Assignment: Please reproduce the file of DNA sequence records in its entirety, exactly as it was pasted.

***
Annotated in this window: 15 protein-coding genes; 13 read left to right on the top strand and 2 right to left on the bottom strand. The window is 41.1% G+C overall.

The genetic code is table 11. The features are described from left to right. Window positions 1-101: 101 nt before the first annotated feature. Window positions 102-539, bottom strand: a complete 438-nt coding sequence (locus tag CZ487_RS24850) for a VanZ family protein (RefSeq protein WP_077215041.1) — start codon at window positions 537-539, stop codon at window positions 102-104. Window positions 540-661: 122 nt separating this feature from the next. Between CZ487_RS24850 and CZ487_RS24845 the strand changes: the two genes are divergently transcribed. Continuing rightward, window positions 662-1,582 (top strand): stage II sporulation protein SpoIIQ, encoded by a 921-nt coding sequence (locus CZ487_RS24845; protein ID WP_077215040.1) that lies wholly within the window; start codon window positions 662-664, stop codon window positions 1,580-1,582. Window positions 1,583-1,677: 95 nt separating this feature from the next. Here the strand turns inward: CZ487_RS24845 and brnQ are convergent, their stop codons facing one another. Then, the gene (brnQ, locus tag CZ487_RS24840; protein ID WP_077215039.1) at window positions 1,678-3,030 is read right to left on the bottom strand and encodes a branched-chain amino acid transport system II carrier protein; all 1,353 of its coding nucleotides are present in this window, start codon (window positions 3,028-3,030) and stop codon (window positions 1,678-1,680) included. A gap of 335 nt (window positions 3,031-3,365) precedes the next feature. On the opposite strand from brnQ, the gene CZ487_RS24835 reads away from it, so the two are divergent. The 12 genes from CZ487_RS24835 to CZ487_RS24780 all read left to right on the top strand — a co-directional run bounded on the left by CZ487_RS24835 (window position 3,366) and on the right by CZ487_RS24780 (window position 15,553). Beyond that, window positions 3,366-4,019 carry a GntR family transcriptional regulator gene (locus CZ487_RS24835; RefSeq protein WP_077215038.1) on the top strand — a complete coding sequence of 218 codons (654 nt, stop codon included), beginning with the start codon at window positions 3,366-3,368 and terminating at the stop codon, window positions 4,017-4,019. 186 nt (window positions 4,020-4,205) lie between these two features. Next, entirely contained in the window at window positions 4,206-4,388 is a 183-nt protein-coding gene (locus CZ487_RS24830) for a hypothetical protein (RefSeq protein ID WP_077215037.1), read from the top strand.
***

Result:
Annotated in this window: 15 protein-coding genes; 13 read left to right on the top strand and 2 right to left on the bottom strand. The window is 41.1% G+C overall.

The genetic code is table 11. The features are described from left to right. Window positions 1-101: 101 nt before the first annotated feature. Window positions 102-539, bottom strand: a complete 438-nt coding sequence (locus tag CZ487_RS24850) for a VanZ family protein (RefSeq protein WP_077215041.1) — start codon at window positions 537-539, stop codon at window positions 102-104. Window positions 540-661: 122 nt separating this feature from the next. Between CZ487_RS24850 and CZ487_RS24845 the strand changes: the two genes are divergently transcribed. Continuing rightward, window positions 662-1,582 (top strand): stage II sporulation protein SpoIIQ, encoded by a 921-nt coding sequence (locus CZ487_RS24845; protein ID WP_077215040.1) that lies wholly within the window; start codon window positions 662-664, stop codon window positions 1,580-1,582. Window positions 1,583-1,677: 95 nt separating this feature from the next. Here the strand turns inward: CZ487_RS24845 and brnQ are convergent, their stop codons facing one another. Then, the gene (brnQ, locus tag CZ487_RS24840; protein ID WP_077215039.1) at window positions 1,678-3,030 is read right to left on the bottom strand and encodes a branched-chain amino acid transport system II carrier protein; all 1,353 of its coding nucleotides are present in this window, start codon (window positions 3,028-3,030) and stop codon (window positions 1,678-1,680) included. A gap of 335 nt (window positions 3,031-3,365) precedes the next feature. On the opposite strand from brnQ, the gene CZ487_RS24835 reads away from it, so the two are divergent. The 12 genes from CZ487_RS24835 to CZ487_RS24780 all read left to right on the top strand — a co-directional run bounded on the left by CZ487_RS24835 (window position 3,366) and on the right by CZ487_RS24780 (window position 15,553). Beyond that, window positions 3,366-4,019 carry a GntR family transcriptional regulator gene (locus CZ487_RS24835; RefSeq protein WP_077215038.1) on the top strand — a complete coding sequence of 218 codons (654 nt, stop codon included), beginning with the start codon at window positions 3,366-3,368 and terminating at the stop codon, window positions 4,017-4,019. 186 nt (window positions 4,020-4,205) lie between these two features. Next, entirely contained in the window at window positions 4,206-4,388 is a 183-nt protein-coding gene (locus CZ487_RS24830) for a hypothetical protein (RefSeq protein ID WP_077215037.1), read from the top strand.